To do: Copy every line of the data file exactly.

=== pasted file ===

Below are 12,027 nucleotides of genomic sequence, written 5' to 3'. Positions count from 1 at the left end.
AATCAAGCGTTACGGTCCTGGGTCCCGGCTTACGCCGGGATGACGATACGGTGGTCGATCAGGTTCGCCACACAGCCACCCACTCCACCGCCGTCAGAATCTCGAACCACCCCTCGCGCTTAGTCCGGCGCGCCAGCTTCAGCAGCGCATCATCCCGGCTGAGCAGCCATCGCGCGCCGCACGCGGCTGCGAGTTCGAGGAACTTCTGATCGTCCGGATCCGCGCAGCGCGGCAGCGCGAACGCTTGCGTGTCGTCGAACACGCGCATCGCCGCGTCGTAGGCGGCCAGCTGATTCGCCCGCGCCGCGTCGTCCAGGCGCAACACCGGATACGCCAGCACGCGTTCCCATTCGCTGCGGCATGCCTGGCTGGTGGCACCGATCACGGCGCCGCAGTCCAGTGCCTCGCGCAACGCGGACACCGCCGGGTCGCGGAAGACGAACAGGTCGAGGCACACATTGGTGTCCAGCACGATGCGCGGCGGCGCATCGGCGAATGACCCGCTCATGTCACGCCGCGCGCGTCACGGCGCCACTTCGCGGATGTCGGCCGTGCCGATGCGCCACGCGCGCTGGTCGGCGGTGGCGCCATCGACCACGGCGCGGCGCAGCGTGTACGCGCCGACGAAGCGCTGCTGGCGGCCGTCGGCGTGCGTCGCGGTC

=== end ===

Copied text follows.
Below are 12,027 nucleotides of genomic sequence, written 5' to 3'. Positions count from 1 at the left end.
AATCAAGCGTTACGGTCCTGGGTCCCGGCTTACGCCGGGATGACGATACGGTGGTCGATCAGGTTCGCCACACAGCCACCCACTCCACCGCCGTCAGAATCTCGAACCACCCCTCGCGCTTAGTCCGGCGCGCCAGCTTCAGCAGCGCATCATCCCGGCTGAGCAGCCATCGCGCGCCGCACGCGGCTGCGAGTTCGAGGAACTTCTGATCGTCCGGATCCGCGCAGCGCGGCAGCGCGAACGCTTGCGTGTCGTCGAACACGCGCATCGCCGCGTCGTAGGCGGCCAGCTGATTCGCCCGCGCCGCGTCGTCCAGGCGCAACACCGGATACGCCAGCACGCGTTCCCATTCGCTGCGGCATGCCTGGCTGGTGGCACCGATCACGGCGCCGCAGTCCAGTGCCTCGCGCAACGCGGACACCGCCGGGTCGCGGAAGACGAACAGGTCGAGGCACACATTGGTGTCCAGCACGATGCGCGGCGGCGCATCGGCGAATGACCCGCTCATGTCACGCCGCGCGCGTCACGGCGCCACTTCGCGGATGTCGGCCGTGCCGATGCGCCACGCGCGCTGGTCGGCGGTGGCGCCATCGACCACGGCGCGGCGCAGCGTGTACGCGCCGACGAAGCGCTGCTGGCGGCCGTCGGCGTGCGTCGCGGTC